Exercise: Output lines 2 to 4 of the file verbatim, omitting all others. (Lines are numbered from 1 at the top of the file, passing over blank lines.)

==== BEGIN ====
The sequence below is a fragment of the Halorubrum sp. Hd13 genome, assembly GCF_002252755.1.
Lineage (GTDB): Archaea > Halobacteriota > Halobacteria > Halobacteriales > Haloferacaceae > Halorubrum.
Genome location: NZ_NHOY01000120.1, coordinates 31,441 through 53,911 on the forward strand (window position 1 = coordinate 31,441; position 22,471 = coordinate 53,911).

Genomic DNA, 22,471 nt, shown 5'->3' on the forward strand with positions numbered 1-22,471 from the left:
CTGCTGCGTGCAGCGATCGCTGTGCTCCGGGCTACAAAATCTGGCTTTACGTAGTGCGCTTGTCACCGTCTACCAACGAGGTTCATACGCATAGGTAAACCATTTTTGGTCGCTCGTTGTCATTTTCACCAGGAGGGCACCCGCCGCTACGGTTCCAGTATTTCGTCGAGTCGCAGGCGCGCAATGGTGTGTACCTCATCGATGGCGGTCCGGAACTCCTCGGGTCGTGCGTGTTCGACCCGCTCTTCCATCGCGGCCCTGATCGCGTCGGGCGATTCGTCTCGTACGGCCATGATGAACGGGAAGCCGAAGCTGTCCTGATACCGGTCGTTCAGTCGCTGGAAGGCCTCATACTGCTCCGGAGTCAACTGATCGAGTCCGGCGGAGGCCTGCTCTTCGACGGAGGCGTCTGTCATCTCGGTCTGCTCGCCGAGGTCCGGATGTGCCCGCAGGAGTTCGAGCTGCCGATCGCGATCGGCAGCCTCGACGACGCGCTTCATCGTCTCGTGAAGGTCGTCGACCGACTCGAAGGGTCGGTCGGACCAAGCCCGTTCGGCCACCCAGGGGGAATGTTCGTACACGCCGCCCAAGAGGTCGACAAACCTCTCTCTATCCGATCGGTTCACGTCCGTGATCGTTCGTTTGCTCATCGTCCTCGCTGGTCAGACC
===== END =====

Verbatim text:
Lineage (GTDB): Archaea > Halobacteriota > Halobacteria > Halobacteriales > Haloferacaceae > Halorubrum.
Genome location: NZ_NHOY01000120.1, coordinates 31,441 through 53,911 on the forward strand (window position 1 = coordinate 31,441; position 22,471 = coordinate 53,911).

Genomic DNA, 22,471 nt, shown 5'->3' on the forward strand with positions numbered 1-22,471 from the left: